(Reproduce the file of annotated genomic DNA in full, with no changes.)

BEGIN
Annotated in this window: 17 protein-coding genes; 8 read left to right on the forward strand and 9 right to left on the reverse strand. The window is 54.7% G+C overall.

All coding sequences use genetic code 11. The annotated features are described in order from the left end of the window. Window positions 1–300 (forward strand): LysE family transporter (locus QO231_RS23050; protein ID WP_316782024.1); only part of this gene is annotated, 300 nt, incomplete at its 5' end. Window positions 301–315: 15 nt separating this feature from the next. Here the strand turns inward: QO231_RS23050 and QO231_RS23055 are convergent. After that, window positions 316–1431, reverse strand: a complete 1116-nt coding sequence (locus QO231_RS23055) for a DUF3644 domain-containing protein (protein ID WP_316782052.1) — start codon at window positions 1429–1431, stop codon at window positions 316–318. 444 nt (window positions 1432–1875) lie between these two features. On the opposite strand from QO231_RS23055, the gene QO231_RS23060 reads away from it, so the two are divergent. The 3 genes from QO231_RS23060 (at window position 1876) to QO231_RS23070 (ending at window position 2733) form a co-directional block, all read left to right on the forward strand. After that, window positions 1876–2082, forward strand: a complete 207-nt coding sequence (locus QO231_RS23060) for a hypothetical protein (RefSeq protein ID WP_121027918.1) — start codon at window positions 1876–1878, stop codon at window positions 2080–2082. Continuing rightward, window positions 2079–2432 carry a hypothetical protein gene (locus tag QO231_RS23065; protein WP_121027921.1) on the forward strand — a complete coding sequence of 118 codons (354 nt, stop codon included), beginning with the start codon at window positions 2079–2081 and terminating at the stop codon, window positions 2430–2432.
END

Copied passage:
Annotated in this window: 17 protein-coding genes; 8 read left to right on the forward strand and 9 right to left on the reverse strand. The window is 54.7% G+C overall.

All coding sequences use genetic code 11. The annotated features are described in order from the left end of the window. Window positions 1–300 (forward strand): LysE family transporter (locus QO231_RS23050; protein ID WP_316782024.1); only part of this gene is annotated, 300 nt, incomplete at its 5' end. Window positions 301–315: 15 nt separating this feature from the next. Here the strand turns inward: QO231_RS23050 and QO231_RS23055 are convergent. After that, window positions 316–1431, reverse strand: a complete 1116-nt coding sequence (locus QO231_RS23055) for a DUF3644 domain-containing protein (protein ID WP_316782052.1) — start codon at window positions 1429–1431, stop codon at window positions 316–318. 444 nt (window positions 1432–1875) lie between these two features. On the opposite strand from QO231_RS23055, the gene QO231_RS23060 reads away from it, so the two are divergent. The 3 genes from QO231_RS23060 (at window position 1876) to QO231_RS23070 (ending at window position 2733) form a co-directional block, all read left to right on the forward strand. After that, window positions 1876–2082, forward strand: a complete 207-nt coding sequence (locus QO231_RS23060) for a hypothetical protein (RefSeq protein ID WP_121027918.1) — start codon at window positions 1876–1878, stop codon at window positions 2080–2082. Continuing rightward, window positions 2079–2432 carry a hypothetical protein gene (locus tag QO231_RS23065; protein WP_121027921.1) on the forward strand — a complete coding sequence of 118 codons (354 nt, stop codon included), beginning with the start codon at window positions 2079–2081 and terminating at the stop codon, window positions 2430–2432.